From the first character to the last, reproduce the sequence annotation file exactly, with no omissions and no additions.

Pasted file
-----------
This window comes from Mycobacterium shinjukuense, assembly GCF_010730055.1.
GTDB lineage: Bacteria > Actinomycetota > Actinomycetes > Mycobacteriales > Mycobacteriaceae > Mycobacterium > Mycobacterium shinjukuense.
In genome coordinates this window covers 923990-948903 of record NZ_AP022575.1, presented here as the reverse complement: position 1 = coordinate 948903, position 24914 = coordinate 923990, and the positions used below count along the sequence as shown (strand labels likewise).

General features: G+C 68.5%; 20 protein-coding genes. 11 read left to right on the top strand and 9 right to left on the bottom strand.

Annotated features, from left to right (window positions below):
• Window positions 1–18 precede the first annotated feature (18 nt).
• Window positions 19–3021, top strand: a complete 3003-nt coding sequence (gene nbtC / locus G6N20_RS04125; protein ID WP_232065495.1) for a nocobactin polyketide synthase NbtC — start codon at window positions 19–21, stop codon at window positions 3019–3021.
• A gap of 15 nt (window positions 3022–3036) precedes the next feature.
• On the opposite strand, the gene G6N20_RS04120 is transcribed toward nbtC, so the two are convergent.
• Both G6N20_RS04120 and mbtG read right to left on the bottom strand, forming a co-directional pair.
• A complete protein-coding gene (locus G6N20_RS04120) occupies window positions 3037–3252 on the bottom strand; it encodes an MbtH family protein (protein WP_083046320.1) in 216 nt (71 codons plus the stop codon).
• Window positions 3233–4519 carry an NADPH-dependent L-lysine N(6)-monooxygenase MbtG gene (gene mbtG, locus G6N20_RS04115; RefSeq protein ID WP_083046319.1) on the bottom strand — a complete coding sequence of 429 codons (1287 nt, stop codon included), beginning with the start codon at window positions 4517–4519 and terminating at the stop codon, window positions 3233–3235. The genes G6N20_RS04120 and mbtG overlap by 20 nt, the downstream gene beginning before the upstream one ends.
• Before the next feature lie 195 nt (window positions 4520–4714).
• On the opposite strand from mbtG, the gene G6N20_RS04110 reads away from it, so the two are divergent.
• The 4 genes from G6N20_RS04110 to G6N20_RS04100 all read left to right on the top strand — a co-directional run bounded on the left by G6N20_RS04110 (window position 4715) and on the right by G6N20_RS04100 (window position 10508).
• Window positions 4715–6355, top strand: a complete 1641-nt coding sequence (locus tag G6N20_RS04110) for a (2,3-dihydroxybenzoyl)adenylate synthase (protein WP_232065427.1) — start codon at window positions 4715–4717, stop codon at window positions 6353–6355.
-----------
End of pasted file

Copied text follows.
This window comes from Mycobacterium shinjukuense, assembly GCF_010730055.1.
GTDB lineage: Bacteria > Actinomycetota > Actinomycetes > Mycobacteriales > Mycobacteriaceae > Mycobacterium > Mycobacterium shinjukuense.
In genome coordinates this window covers 923990-948903 of record NZ_AP022575.1, presented here as the reverse complement: position 1 = coordinate 948903, position 24914 = coordinate 923990, and the positions used below count along the sequence as shown (strand labels likewise).

General features: G+C 68.5%; 20 protein-coding genes. 11 read left to right on the top strand and 9 right to left on the bottom strand.

Annotated features, from left to right (window positions below):
• Window positions 1–18 precede the first annotated feature (18 nt).
• Window positions 19–3021, top strand: a complete 3003-nt coding sequence (gene nbtC / locus G6N20_RS04125; protein ID WP_232065495.1) for a nocobactin polyketide synthase NbtC — start codon at window positions 19–21, stop codon at window positions 3019–3021.
• A gap of 15 nt (window positions 3022–3036) precedes the next feature.
• On the opposite strand, the gene G6N20_RS04120 is transcribed toward nbtC, so the two are convergent.
• Both G6N20_RS04120 and mbtG read right to left on the bottom strand, forming a co-directional pair.
• A complete protein-coding gene (locus G6N20_RS04120) occupies window positions 3037–3252 on the bottom strand; it encodes an MbtH family protein (protein WP_083046320.1) in 216 nt (71 codons plus the stop codon).
• Window positions 3233–4519 carry an NADPH-dependent L-lysine N(6)-monooxygenase MbtG gene (gene mbtG, locus G6N20_RS04115; RefSeq protein ID WP_083046319.1) on the bottom strand — a complete coding sequence of 429 codons (1287 nt, stop codon included), beginning with the start codon at window positions 4517–4519 and terminating at the stop codon, window positions 3233–3235. The genes G6N20_RS04120 and mbtG overlap by 20 nt, the downstream gene beginning before the upstream one ends.
• Before the next feature lie 195 nt (window positions 4520–4714).
• On the opposite strand from mbtG, the gene G6N20_RS04110 reads away from it, so the two are divergent.
• The 4 genes from G6N20_RS04110 to G6N20_RS04100 all read left to right on the top strand — a co-directional run bounded on the left by G6N20_RS04110 (window position 4715) and on the right by G6N20_RS04100 (window position 10508).
• Window positions 4715–6355, top strand: a complete 1641-nt coding sequence (locus tag G6N20_RS04110) for a (2,3-dihydroxybenzoyl)adenylate synthase (protein WP_232065427.1) — start codon at window positions 4715–4717, stop codon at window positions 6353–6355.